Crow Holdings Wants to Build a Skybridge From the New Tom Thumb to That Preston Center Parking Lot

Preston Center parking garage

Update: Just got word that Margot Murphy, City Councilwoman Gates’ planning commissioner, will hold this item until mid January. Letter to Jennifer Gates attached below.

This is one of those stories that makes me love what I do ever so much more. The Preston Center real estate saga continues only — please do grab your seat — now Rick Williamson, president of the Crosland Group, is on the same team with former Mayor Laura Miller.

Yep, the two are really working together.

You may recall that the Crosland folks credited Ms. Miller with single handedly destroying their plans for a luxury apartment tower in Preston Center called Highland House.

What in the world could bring about this union? Crow Holdings, who purchased The Pavillion at Berkshire and Westchester, backing onto Douglas, last December. The company wants to build a dang SKYBRIDGE connecting that old double decker parking lot in the middle of Preston Center West to their property. Why? The folks doing the leasing, Lincoln Properties, are negotiating for a 50,000 square foot,  tw0-story Tom Thumb  — I think we told you this — and Tom Thumb apparently wants to give shoppers easy access to that second story parking garage with grocery carts.

Whoa, I thought all development was on hold at Preston Center pending a master plan land use study that Dallas City Councilwoman Jennifer Staubach Gates is pursuing?

Last spring we told you oh so much about the efforts of the Crosland Group to build a (at first) 29 story luxury apartment tower in the heart of Preston Center to be called The Highland House. The site was proposed for 8215 Westchester Drive, an aging, two-story medical office building. The city and the Plan Commission planned to hear the case  April 17th, but that never happened. Instead there was a groundswell of opposition. Most came from Laura Miller and a bevy of citizens concerned over increased traffic and congestion, but a lot came from Park Cities parents who feared an onslaught of divorced families enrolling their kiddos in HPISD.

Then there was the Transwestern project at the intersection of Preston and Northwest Highway, RIP. A huge swath of neighbors opposed this plan to demolish 12 aging dowager townhomes and the Preston Center Apartments, and replace them all with luxury apartments. The surrounding neighborhood, from the acre plus estates west of Preston to the McMansions and ranches east of it, were in strict opposition: Gabriel Barbier-Mueller, Rachofsky, Lisa Blue, you name it. Transwestern dropped that project like a hot potato after owners of the town-homes and the complex could not agree on a lesser price — it was rumored that each Townhome was going to net a million bucks — once Transwestern had lowered its density to satisfy the neighborhood.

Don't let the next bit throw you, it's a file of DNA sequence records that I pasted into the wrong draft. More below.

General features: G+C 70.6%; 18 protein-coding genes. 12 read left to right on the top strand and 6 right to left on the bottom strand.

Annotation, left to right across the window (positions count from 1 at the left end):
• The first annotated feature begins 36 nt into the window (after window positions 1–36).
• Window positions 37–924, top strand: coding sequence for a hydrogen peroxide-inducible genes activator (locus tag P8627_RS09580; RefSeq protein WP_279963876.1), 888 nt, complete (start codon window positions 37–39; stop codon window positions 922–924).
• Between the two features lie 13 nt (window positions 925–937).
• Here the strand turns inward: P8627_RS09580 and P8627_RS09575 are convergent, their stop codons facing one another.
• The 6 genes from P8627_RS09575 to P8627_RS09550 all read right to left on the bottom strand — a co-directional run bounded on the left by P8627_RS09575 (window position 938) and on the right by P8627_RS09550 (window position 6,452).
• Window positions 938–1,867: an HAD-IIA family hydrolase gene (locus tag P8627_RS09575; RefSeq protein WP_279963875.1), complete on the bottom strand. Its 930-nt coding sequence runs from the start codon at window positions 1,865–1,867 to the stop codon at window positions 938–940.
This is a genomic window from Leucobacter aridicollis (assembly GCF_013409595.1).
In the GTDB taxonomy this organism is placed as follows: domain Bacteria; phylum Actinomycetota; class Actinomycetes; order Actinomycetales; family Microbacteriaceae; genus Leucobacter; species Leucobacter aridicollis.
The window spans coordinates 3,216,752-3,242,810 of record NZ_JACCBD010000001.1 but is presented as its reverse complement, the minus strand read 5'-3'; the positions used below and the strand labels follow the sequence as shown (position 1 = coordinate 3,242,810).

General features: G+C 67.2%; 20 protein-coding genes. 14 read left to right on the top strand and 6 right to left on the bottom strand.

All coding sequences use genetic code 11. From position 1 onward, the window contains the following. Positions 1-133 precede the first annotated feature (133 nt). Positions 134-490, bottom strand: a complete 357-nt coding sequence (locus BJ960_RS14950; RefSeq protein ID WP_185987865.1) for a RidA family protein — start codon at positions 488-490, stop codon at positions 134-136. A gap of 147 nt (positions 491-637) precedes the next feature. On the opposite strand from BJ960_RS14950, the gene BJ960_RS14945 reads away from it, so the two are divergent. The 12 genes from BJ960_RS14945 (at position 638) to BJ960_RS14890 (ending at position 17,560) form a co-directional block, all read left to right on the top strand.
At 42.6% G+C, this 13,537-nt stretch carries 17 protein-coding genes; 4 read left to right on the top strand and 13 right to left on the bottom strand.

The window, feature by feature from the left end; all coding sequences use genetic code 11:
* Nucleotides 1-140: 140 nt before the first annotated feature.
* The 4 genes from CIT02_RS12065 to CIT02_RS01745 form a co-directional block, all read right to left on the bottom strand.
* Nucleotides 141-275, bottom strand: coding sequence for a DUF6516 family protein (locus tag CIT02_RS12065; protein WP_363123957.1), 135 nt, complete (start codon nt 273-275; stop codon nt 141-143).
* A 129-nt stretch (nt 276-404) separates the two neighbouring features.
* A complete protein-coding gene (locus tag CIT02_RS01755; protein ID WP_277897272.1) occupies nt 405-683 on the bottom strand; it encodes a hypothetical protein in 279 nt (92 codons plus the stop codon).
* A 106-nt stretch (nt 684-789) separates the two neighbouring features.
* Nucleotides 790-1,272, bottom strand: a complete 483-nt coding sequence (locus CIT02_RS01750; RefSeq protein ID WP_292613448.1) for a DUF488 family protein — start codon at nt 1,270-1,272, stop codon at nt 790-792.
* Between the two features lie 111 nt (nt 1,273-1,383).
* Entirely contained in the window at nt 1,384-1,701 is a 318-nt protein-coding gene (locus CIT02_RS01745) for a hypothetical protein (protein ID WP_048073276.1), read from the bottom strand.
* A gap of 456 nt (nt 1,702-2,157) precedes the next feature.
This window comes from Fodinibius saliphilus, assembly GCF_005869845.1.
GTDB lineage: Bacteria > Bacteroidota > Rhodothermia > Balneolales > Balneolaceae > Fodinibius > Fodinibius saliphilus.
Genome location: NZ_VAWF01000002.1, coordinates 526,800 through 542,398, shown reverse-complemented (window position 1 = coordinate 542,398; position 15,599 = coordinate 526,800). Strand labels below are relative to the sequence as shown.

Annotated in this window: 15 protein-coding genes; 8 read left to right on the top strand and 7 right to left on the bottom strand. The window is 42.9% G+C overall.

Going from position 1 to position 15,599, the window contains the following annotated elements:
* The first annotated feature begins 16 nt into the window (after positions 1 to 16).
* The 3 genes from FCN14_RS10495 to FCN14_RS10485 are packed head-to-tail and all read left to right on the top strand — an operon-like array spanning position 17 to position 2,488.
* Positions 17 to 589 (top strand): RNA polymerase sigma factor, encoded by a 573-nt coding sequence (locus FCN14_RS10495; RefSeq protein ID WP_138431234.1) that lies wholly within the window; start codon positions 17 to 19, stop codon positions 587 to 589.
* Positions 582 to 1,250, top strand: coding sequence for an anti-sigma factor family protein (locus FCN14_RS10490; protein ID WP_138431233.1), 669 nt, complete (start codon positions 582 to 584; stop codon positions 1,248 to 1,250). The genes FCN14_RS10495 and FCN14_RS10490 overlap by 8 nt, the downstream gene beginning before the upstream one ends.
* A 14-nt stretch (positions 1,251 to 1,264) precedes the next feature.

So now we have a potential Tom Thumb where Marshalls, Ross, and a suite of beauty salons exists. That space used to be Foleys, who bought out Sanger Harris, which offered an old-fashioned, small-town department store shopping experience. Was one of the most convenient stores when it existed.

Which reminds me: that building has a great parking garage right behind it. It’s three stories and always has space. Why does Tom Thumb need a skybridge across Berkshire to the Preston Center garage?

About that garage: it is owned by the City of Dallas, but the 70 plus owners of the properties surrounding it, all have deeded rights to its use.  That includes Luke Crosland. The owners, known as the Preston Center West Corp., have to maintain the garage. With so many owners it might be hard to achieve any drastic development or improvements on the thing — Luke Crosland once wanted to build a Niketown there when that was the hot shop du jour, then a movie theater, then high-end stores. Later he tried to build an apartment tower and a Marriott. Preston Center West is, to Crosland (and I concur), a mess, as he told Eric Nicholson of The Dallas Observer — poor Rick Williamson was even hit by a car on the streets:

It’s a disgrace, Crosland mutters with a mournful shake of the head. Here, Preston Hollow and the Park Cities converge with two of Dallas’ busiest streets and the bustling Dallas North Tollway to form an unimaginably rich vein of real estate wealth. There should be an appropriately upscale mix of shops, offices and apartments. Instead, he says, there’s a strip center better suited to Des Moines.

Actually, no, that’s not fair. A U.S. capital, even Iowa’s, is too generous a comparison. Peoria, he decides. Preston Center is like something from Peoria.

Well, now it’s going to be Peoria with a little Peachtree Plaza thrown in, with a skybridge to get foggy when it rains, strewn with grocery carts IF the City grants Crow Holdings a Special Use Permit (SUP) to build it. According to preliminary reports, City staff is recommending approval.